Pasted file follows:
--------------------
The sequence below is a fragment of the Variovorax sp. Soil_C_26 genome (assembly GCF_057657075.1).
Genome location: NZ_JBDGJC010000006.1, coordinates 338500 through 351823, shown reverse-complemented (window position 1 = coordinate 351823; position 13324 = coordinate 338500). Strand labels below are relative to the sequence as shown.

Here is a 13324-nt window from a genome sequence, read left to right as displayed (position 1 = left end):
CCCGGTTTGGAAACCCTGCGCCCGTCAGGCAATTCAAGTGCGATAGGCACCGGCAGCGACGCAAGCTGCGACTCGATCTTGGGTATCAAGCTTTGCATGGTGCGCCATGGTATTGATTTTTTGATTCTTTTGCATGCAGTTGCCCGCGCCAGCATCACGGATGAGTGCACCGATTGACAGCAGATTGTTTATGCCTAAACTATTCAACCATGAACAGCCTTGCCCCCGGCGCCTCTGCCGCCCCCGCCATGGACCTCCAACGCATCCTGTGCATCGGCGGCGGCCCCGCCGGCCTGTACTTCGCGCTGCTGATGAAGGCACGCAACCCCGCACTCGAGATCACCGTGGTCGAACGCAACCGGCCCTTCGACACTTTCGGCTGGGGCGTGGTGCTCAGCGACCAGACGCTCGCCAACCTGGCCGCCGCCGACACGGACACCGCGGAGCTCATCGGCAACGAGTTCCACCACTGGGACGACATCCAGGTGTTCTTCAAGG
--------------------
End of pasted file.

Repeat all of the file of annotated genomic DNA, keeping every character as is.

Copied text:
The sequence below is a fragment of the Variovorax sp. Soil_C_26 genome (assembly GCF_057657075.1).
Genome location: NZ_JBDGJC010000006.1, coordinates 338500 through 351823, shown reverse-complemented (window position 1 = coordinate 351823; position 13324 = coordinate 338500). Strand labels below are relative to the sequence as shown.

Here is a 13324-nt window from a genome sequence, read left to right as displayed (position 1 = left end):
CCCGGTTTGGAAACCCTGCGCCCGTCAGGCAATTCAAGTGCGATAGGCACCGGCAGCGACGCAAGCTGCGACTCGATCTTGGGTATCAAGCTTTGCATGGTGCGCCATGGTATTGATTTTTTGATTCTTTTGCATGCAGTTGCCCGCGCCAGCATCACGGATGAGTGCACCGATTGACAGCAGATTGTTTATGCCTAAACTATTCAACCATGAACAGCCTTGCCCCCGGCGCCTCTGCCGCCCCCGCCATGGACCTCCAACGCATCCTGTGCATCGGCGGCGGCCCCGCCGGCCTGTACTTCGCGCTGCTGATGAAGGCACGCAACCCCGCACTCGAGATCACCGTGGTCGAACGCAACCGGCCCTTCGACACTTTCGGCTGGGGCGTGGTGCTCAGCGACCAGACGCTCGCCAACCTGGCCGCCGCCGACACGGACACCGCGGAGCTCATCGGCAACGAGTTCCACCACTGGGACGACATCCAGGTGTTCTTCAAGG